As mentioned in my announcement post of this past week's Sci-Fi Squad Movie Club, I hadn't actually seen The Lawnmower Man. I've been on kind of a late '80s to mid-'90s sci-fi kick lately, so I decided I might as well finally sit down for all of Brett Leonard's adaptation of Stephen King's short story. It was pretty much exactly as expected; dated visuals that would have been cutting edge special effects at the time, in service of a plot that posited a near future that never came to be. It also seemed an oddly tech-savvy story for Stephen King yet still fit his mold of having endings that involve becoming more than human.

It wasn't until after watching the film that I read a bit more about the production and how little it actually had to do with King's story. I'm a big fan of the man's body of work, but it's just so damned massive that I've still got plenty of unread gaps to bridge. Anyone who isn't watching The Lawnmower Man for the first time in the year 2010 will likely already be well aware of all of this, but since this is already an atypical entry in the SFS Movie Club, I'd like to first dive into the film's production history.
The Lawsuit
New Line Cinema bought a script called Cyber God by Brett Leonard and Gimel Everett about a scientist whose experiments with virtual reality grow increasingly out of control. They also had previously purchased the rights to King's The Lawnmower Man, which is about a guy who discovers the mysterious gardener in his small town is actually a satyr who worships the Greek God Pan, and is subsequently killed by said satyr for uncovering his real identity. So ... yeah, the two are a little bit different. Because Stephen King is perpetually a hot brand name, though, New Line decided to superficially merge the two after a few tweaks.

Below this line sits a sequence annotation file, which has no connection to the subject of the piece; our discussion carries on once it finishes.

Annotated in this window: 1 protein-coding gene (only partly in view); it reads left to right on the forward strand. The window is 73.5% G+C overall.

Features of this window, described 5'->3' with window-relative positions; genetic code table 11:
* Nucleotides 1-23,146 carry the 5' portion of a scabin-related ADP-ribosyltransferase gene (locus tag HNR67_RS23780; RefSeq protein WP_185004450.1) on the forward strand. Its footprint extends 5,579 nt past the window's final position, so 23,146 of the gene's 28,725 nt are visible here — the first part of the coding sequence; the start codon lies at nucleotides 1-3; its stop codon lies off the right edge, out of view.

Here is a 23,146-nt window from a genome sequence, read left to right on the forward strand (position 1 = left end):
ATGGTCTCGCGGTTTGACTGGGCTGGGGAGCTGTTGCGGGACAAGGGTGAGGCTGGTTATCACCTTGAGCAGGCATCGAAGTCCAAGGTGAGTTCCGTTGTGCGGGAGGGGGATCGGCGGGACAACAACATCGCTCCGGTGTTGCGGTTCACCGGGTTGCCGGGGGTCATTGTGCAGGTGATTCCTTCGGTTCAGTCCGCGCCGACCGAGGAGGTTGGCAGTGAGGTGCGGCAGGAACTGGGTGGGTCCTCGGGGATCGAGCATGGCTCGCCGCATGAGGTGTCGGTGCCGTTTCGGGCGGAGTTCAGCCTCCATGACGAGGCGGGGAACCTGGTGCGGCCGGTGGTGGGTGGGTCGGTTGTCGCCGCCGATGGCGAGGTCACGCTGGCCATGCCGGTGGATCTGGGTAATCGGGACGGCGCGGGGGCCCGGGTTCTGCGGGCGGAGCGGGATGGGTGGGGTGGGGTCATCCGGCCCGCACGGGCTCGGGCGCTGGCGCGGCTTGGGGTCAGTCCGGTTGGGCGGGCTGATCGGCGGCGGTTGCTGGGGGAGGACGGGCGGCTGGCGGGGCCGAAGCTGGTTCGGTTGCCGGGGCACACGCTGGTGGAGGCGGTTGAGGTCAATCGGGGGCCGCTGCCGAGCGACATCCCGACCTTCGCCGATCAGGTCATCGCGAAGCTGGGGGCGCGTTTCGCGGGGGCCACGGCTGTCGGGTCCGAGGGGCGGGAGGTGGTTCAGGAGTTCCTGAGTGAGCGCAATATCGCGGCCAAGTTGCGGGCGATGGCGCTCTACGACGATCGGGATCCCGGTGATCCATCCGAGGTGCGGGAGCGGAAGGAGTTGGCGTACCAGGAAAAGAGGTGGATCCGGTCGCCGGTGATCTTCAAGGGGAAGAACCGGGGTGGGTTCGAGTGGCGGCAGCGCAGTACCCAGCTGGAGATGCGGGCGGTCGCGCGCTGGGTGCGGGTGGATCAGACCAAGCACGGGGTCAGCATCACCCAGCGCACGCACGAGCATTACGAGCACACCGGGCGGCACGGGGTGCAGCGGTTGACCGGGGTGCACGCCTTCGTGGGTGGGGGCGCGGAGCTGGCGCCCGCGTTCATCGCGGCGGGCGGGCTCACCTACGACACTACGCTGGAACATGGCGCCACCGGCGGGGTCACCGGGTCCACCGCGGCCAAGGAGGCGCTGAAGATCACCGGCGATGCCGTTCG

King was having none of this, however, and sued New Line repeatedly in an attempt to force them to stop calling it Stephen King's The Lawnmower Man as it clearly was no longer his story. As you should be able to tell by the title on the Netflix page, he eventually won the lawsuit, but this was after New Line had already marketed its video release under the author's moniker. They then had to pay King $10,000 a day plus the sales profits until they changed the name. I'm sure it sucks to have your work abused in such a matter, but as far as paydays go, that's a pretty effortless one.

Anyway, none of that has to do with the actual movie, it was just news to me; and if it's news to me, I'm just going to play dumb and assume it's news to someone else as well. As for the film...

Hit-and-Miss Futurism
Obviously I'm not talking about whether or not virtual reality will re-awaken long dormant sectors of the human brain that allow us to control the world around us with our minds, though that would be pretty cool. No, I am curious as to what people think about the idea of virtual reality in general and, more specifically, whether or not it will have the kind of all-encompassing penetration Dr. Angelo claimed it would. The movie envisioned a future that would find every person interconnected within a virtual reality by the year 2001. Unless I've been living in a cave, our species missed that little technological benchmark.

I would like to give a lot of credit to Leonard and Everett's script, though, for the foresight of how ubiquitous digital interactions would be by the year 2001. They may have gotten the virtual reality aspect wrong, but considering their script would have likely been written in 1990, years before the Internet was even a word to most people, I say hats off for at least getting part of the digital revolution right.

The Special Effects...
Given that I am just now seeing The Lawnmower Man, I really don't have any perspective here, so I am wondering of what people who saw the film upon its release in 1992 thought of the special effects? Were they as mind blowing as the film clearly thinks they are? Or were scenes like this, which were created by the group that eventually went on to be known as Rockstar San Diego, the outfit behind the Midnight Club and Red Dead Revolver game series, as goofy in '92 as they are now?

Lawnmower Man 2: Beyond Cyberspace
Has anyone actually seen the film's 1995 sequel, which was eventually retitled Jobe's War? Is it worth buying a used copy off Amazon for $3? Gotta say, I'm pretty tempted to for the tagline alone: "God made him simple. Science made him a God. Now he wants revenge."

categories Features, Sci-Fi